cover art for Audio long-read: The race to save the Internet from quantum hackers

Nature Podcast

Audio long-read: The race to save the Internet from quantum hackers

Almost everything we do on the Internet is made possible by cryptographic algorithms, which scramble our data to protect our privacy. However, this privacy could be under threat. If quantum computers reach their potential these machines could crack current encryption systems — leaving our online data vulnerable.

To limit the damage of this so called 'Q-day', researchers are racing to develop new cryptographic systems, capable of withstanding a quantum attack.

This is an audio version of our feature: The race to save the Internet from quantum hackers

Never miss an episode: Subscribe to the Nature Podcast on Apple Podcasts, Google Podcasts, Spotify or your favourite podcast app. Head here for the Nature Podcast RSS feed

More episodes

View all episodes

  • The world’s smallest light-trapping silicon cavity

    In this episode:00:48 A gap for trapping lightConfining photons within materials opens up potential applications in quantum computing and telecommunications. But capturing light requires nanoscale cavities, which are difficult to make. This week, a team has created the smallest silicon gap yet for this purpose, just two nano-metres wide, by exploiting the intermolecular forces that are usually an obstacle when creating such small structures. They show this gap can trap light effectively, but they also believe that their method could be used to create tiny cavities for use in a range of different fields.Research Article: Babar et al.News and Views: Self-assembling structures close the gap to trap light07:28 Research HighlightsResearchers head into the wilderness to search for dark matter, and the discovery that bottlenose dolphins can sense weak magnetic fields.Research Highlight: The hunt for dark-matter particles ventures into the wildResearch Highlight: Dolphins have a feel for electric fields09:54 The environmental cost of tackling povertyExtreme poverty, defined as living on less than US$2.15 a day, affects around 10% of the world’s population. In the past, economic growth has generally been seen as key to reducing poverty; however, such growth has also led to an increase in climate-warming emissions. To find out whether poverty can be tackled without costing the planet, a team of researchers modelled how different levels of economic growth would affect global emissions. They found that ending poverty has only a negligible impact on emissions, which could be lowered even further by decarbonising energy production.Research Article: Wollburg et al.News and Views: Tackling extreme poverty around the world need not impede climate actionNews: Catastrophic change looms as Earth nears climate ‘tipping points’, report saysNews: Scientists skip COP28 to demand climate action at home18:36 Briefing ChatScientists create a robotic octopus arm that you can control with a finger, and how disruptive science seems to elude farflung teams. Nature News: How does it feel to have an octopus arm? This robo-tentacle lets people find outNature News: ‘Disruptive’ science: in-person teams make more breakthroughs than remote groupsSubscribe to Nature Briefing, an unmissable daily round-up of science news, opinion and analysis free in your inbox every weekday.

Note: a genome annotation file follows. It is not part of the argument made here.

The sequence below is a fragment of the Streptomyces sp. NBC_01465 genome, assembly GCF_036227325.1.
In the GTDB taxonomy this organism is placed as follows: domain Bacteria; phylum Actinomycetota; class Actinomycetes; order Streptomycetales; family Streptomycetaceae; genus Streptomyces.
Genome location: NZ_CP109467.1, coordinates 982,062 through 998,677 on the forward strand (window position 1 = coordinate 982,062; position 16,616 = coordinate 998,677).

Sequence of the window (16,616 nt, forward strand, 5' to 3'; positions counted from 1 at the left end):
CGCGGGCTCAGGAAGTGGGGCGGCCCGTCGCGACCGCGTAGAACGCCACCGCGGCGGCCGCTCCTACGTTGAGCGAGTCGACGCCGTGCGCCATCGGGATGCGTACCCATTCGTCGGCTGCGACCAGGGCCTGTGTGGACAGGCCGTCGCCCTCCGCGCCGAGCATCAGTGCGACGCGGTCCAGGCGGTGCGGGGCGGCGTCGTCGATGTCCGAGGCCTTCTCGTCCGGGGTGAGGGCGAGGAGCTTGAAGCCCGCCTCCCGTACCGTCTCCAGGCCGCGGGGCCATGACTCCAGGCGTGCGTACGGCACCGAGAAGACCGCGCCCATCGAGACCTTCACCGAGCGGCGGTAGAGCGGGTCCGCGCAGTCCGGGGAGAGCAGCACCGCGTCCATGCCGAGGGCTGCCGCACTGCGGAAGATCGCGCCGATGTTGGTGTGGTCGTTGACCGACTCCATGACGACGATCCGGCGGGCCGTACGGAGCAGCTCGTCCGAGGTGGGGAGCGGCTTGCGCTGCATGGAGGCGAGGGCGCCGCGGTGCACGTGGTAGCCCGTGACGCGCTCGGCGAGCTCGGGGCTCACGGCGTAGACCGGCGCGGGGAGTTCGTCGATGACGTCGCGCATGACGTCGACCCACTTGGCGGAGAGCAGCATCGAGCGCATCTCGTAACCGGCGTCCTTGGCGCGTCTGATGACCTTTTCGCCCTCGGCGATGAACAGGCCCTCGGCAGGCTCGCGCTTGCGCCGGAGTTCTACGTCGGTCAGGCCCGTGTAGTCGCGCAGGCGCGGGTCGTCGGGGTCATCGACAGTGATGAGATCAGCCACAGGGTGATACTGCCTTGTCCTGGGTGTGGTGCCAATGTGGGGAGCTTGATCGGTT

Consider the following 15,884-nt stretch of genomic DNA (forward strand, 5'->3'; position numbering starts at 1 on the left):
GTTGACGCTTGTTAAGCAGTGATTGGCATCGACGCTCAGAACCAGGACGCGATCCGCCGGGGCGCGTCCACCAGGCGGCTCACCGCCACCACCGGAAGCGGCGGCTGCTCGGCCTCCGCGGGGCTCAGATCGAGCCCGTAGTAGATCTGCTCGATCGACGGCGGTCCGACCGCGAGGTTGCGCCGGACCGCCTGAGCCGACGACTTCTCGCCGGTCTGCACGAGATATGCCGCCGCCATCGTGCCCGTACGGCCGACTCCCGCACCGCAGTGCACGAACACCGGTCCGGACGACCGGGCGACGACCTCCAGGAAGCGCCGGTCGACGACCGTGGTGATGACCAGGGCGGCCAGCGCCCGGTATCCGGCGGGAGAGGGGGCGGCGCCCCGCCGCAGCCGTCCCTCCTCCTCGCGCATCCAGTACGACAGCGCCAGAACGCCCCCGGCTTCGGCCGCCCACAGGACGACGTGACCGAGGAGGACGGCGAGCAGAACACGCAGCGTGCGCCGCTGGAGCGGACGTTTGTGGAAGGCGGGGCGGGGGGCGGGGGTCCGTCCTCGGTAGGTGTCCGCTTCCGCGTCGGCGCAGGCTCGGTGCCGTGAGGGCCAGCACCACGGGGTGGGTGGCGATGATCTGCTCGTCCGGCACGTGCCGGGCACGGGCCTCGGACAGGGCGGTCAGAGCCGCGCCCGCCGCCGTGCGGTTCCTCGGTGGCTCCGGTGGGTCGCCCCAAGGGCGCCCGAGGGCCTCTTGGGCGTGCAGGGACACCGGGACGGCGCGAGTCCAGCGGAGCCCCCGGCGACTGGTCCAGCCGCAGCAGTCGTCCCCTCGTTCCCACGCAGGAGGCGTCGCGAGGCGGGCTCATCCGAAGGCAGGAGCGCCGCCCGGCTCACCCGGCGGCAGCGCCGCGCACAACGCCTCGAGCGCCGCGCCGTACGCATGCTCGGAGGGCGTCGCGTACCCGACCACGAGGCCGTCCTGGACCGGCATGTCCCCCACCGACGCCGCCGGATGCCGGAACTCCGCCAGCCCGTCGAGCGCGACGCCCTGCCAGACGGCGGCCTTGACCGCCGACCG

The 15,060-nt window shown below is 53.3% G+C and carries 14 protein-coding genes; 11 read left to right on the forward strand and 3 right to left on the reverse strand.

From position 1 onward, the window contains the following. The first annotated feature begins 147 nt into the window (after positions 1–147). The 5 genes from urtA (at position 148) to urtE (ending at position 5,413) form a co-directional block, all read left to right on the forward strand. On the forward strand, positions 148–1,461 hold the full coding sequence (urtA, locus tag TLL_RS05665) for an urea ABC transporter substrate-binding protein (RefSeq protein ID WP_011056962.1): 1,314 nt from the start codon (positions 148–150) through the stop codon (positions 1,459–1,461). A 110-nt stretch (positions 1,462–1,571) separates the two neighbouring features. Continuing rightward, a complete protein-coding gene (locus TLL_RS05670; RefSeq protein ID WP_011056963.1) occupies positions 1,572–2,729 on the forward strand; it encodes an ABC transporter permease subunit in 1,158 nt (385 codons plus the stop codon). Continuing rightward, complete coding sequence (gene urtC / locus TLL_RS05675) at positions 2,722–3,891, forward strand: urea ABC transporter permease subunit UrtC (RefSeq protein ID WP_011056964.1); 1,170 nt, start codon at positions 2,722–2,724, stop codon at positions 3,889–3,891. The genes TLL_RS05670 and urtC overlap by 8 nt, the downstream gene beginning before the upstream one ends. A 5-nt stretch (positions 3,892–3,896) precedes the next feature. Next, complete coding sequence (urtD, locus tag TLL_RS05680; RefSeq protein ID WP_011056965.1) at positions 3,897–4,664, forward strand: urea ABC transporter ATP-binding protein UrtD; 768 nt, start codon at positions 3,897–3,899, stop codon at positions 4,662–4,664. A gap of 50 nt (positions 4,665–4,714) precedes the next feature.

• Sanitary products made from plants could help tackle period poverty

    Around 500 million people are estimated to be in period poverty, lacking adequate access to sanitary products. Many of these people rely on donations, but this is far from a long-term solution. To tackle this researchers have developed a method to extract absorbent materials for menstrual pads from a common plant, Agave sisalana. The researchers say that their method can be performed using local techniques and has a lower environmental impact than the manufacture of other period products. They're aiming to scale-up this approach to help those in period poverty.Research Article: Molina et al.Subscribe to Nature Briefing, an unmissable daily round-up of science news, opinion and analysis free in your inbox every weekday.
  • Why COP28 probably won't keep the 1.5 degree dream alive

    In this episode:00:49 What to expect at COP28.The UN’s annual climate change conference is starting soon in Dubai. This time will be the first time that humanity formally assesses its progress under the 2015 Paris climate agreement, so we ask if this challenge of keeping warming below 1.5 ˚C can be met and what needs to happen at COP28 to make it a reality. News Feature: Is it too late to keep global warming below 1.5 °C? The challenge in 7 charts10:49 Research HighlightsFalcons show off their smarts, and how smoke from California wildfires made Europe cloudy.Research Highlight: These falcons excel at problem-solving — and outdo some of the world’s smartest birdsResearch Highlight: Huge California wildfires seeded cirrus clouds half a world away12:59 Briefing ChatThe mystery surrounding a powerful cosmic ray, and how to make super hot plasma easily.Nature News: The most powerful cosmic ray since the Oh-My-God particle puzzles scientistsResearch Article: Xie et al.Video: Super hot plasma made easy with stabilising fibresSubscribe to Nature Briefing, an unmissable daily round-up of science news, opinion and analysis free in your inbox every weekday.
  • Audio long read: Apple revival — how science is bringing historic varieties back to life

    Researchers have been resurrecting apple trees to revive forgotten varieties of the fruit. They hope that sequencing these apples' genomes could uncover mutations that influence flavour, colour, crispness and other characteristics. This knowledge could help unlock the next blockbuster fruit, and develop trees that are more resistant to disease, climate change and other environmental pressures.This is an audio version of our Feature Apple revival: how science is bringing historic varieties back to life
  • Polio could be eradicated within 3 years — what happens then?